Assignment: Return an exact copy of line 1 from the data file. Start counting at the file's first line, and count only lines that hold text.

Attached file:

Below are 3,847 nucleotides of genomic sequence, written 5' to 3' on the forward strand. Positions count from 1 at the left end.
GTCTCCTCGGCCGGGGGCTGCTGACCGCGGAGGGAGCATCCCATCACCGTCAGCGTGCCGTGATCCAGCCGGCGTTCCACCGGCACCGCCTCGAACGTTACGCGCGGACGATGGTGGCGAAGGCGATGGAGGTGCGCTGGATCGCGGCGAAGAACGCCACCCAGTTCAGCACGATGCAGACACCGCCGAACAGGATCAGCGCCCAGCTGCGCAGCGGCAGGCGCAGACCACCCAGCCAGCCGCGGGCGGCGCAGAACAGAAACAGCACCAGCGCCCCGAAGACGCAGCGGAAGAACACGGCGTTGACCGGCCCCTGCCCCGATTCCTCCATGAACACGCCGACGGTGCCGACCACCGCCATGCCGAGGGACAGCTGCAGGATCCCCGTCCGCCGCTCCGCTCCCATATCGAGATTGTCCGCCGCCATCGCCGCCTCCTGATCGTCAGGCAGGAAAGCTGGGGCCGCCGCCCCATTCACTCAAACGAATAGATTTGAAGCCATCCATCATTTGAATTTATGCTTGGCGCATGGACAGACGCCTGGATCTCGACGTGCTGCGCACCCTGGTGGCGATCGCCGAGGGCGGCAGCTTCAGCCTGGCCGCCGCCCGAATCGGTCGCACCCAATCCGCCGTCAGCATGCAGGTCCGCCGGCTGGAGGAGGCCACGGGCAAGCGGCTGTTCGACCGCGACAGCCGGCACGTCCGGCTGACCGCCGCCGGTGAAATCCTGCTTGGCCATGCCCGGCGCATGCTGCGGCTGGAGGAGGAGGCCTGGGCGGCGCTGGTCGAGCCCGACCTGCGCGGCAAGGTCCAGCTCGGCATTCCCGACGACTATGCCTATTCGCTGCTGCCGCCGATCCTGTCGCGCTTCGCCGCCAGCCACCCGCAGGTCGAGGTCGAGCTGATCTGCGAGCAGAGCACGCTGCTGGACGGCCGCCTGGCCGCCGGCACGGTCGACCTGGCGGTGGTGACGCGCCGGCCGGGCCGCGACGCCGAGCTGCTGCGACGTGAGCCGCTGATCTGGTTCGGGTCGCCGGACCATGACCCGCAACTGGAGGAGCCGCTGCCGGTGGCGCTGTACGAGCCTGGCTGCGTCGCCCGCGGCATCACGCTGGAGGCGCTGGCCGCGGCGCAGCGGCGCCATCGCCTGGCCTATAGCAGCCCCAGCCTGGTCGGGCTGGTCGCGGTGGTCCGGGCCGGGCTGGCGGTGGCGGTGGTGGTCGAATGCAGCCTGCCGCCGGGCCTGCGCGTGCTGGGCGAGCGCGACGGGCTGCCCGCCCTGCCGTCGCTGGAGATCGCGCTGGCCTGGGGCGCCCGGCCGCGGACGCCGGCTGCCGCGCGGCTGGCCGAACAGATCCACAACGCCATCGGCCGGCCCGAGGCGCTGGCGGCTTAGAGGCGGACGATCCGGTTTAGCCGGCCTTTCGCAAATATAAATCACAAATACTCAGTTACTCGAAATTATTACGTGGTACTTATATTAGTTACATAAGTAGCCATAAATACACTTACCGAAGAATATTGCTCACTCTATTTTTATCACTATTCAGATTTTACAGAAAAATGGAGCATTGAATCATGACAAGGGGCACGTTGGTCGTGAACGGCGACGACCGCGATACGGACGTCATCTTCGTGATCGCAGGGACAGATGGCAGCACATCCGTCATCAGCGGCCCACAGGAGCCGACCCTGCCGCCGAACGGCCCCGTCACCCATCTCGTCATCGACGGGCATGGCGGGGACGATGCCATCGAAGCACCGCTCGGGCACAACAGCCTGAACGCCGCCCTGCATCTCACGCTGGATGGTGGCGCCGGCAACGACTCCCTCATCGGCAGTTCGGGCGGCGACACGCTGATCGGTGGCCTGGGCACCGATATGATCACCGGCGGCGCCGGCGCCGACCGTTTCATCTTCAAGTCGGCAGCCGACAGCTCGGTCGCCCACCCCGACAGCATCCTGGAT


Below are 3,847 nucleotides of genomic sequence, written 5' to 3' on the forward strand. Positions count from 1 at the left end.